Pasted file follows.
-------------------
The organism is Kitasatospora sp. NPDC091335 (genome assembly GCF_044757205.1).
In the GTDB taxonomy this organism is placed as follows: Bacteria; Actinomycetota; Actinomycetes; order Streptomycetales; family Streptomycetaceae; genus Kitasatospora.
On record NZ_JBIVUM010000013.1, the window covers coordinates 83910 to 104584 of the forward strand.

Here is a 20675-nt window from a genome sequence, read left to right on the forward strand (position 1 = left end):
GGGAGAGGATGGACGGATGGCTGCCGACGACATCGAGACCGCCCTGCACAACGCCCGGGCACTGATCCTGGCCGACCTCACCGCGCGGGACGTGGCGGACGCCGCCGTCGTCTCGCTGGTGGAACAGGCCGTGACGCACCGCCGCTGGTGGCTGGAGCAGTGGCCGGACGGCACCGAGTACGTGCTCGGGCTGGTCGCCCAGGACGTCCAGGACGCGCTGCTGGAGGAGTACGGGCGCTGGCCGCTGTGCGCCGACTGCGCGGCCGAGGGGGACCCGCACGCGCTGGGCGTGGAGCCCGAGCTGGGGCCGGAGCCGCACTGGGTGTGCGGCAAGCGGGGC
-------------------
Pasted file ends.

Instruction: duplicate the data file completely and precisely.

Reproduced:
The organism is Kitasatospora sp. NPDC091335 (genome assembly GCF_044757205.1).
In the GTDB taxonomy this organism is placed as follows: Bacteria; Actinomycetota; Actinomycetes; order Streptomycetales; family Streptomycetaceae; genus Kitasatospora.
On record NZ_JBIVUM010000013.1, the window covers coordinates 83910 to 104584 of the forward strand.

Here is a 20675-nt window from a genome sequence, read left to right on the forward strand (position 1 = left end):
GGGAGAGGATGGACGGATGGCTGCCGACGACATCGAGACCGCCCTGCACAACGCCCGGGCACTGATCCTGGCCGACCTCACCGCGCGGGACGTGGCGGACGCCGCCGTCGTCTCGCTGGTGGAACAGGCCGTGACGCACCGCCGCTGGTGGCTGGAGCAGTGGCCGGACGGCACCGAGTACGTGCTCGGGCTGGTCGCCCAGGACGTCCAGGACGCGCTGCTGGAGGAGTACGGGCGCTGGCCGCTGTGCGCCGACTGCGCGGCCGAGGGGGACCCGCACGCGCTGGGCGTGGAGCCCGAGCTGGGGCCGGAGCCGCACTGGGTGTGCGGCAAGCGGGGC